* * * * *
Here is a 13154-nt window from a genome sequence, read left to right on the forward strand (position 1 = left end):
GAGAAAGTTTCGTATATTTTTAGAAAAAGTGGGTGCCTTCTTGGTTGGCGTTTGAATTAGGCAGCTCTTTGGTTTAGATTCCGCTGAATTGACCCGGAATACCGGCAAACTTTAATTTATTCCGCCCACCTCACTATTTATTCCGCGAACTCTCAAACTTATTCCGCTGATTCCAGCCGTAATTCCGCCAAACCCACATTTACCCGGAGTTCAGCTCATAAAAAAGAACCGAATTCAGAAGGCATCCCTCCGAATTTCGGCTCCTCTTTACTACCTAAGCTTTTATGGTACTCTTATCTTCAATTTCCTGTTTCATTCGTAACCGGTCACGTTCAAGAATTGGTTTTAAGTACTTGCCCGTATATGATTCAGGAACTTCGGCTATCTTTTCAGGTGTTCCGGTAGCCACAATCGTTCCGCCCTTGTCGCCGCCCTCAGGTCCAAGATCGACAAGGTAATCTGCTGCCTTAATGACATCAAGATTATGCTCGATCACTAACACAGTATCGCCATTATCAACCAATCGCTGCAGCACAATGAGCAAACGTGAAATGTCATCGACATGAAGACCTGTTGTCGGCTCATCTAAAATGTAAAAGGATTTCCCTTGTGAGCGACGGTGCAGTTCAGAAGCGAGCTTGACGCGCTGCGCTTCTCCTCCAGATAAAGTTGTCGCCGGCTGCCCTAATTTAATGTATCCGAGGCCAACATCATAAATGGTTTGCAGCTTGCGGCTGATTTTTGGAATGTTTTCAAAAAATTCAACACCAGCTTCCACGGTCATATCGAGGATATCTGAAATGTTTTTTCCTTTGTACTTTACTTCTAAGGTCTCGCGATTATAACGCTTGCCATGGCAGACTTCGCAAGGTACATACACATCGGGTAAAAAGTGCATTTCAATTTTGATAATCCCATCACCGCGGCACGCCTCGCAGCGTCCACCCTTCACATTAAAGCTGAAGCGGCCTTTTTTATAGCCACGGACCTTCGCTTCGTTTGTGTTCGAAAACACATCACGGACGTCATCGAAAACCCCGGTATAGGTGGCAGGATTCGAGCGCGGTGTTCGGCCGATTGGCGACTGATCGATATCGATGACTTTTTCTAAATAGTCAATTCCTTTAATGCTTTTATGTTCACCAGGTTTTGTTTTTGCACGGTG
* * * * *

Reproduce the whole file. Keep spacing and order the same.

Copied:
Here is a 13154-nt window from a genome sequence, read left to right on the forward strand (position 1 = left end):
GAGAAAGTTTCGTATATTTTTAGAAAAAGTGGGTGCCTTCTTGGTTGGCGTTTGAATTAGGCAGCTCTTTGGTTTAGATTCCGCTGAATTGACCCGGAATACCGGCAAACTTTAATTTATTCCGCCCACCTCACTATTTATTCCGCGAACTCTCAAACTTATTCCGCTGATTCCAGCCGTAATTCCGCCAAACCCACATTTACCCGGAGTTCAGCTCATAAAAAAGAACCGAATTCAGAAGGCATCCCTCCGAATTTCGGCTCCTCTTTACTACCTAAGCTTTTATGGTACTCTTATCTTCAATTTCCTGTTTCATTCGTAACCGGTCACGTTCAAGAATTGGTTTTAAGTACTTGCCCGTATATGATTCAGGAACTTCGGCTATCTTTTCAGGTGTTCCGGTAGCCACAATCGTTCCGCCCTTGTCGCCGCCCTCAGGTCCAAGATCGACAAGGTAATCTGCTGCCTTAATGACATCAAGATTATGCTCGATCACTAACACAGTATCGCCATTATCAACCAATCGCTGCAGCACAATGAGCAAACGTGAAATGTCATCGACATGAAGACCTGTTGTCGGCTCATCTAAAATGTAAAAGGATTTCCCTTGTGAGCGACGGTGCAGTTCAGAAGCGAGCTTGACGCGCTGCGCTTCTCCTCCAGATAAAGTTGTCGCCGGCTGCCCTAATTTAATGTATCCGAGGCCAACATCATAAATGGTTTGCAGCTTGCGGCTGATTTTTGGAATGTTTTCAAAAAATTCAACACCAGCTTCCACGGTCATATCGAGGATATCTGAAATGTTTTTTCCTTTGTACTTTACTTCTAAGGTCTCGCGATTATAACGCTTGCCATGGCAGACTTCGCAAGGTACATACACATCGGGTAAAAAGTGCATTTCAATTTTGATAATCCCATCACCGCGGCACGCCTCGCAGCGTCCACCCTTCACATTAAAGCTGAAGCGGCCTTTTTTATAGCCACGGACCTTCGCTTCGTTTGTGTTCGAAAACACATCACGGACGTCATCGAAAACCCCGGTATAGGTGGCAGGATTCGAGCGCGGTGTTCGGCCGATTGGCGACTGATCGATATCGATGACTTTTTCTAAATAGTCAATTCCTTTAATGCTTTTATGTTCACCAGGTTTTGTTTTTGCACGGTG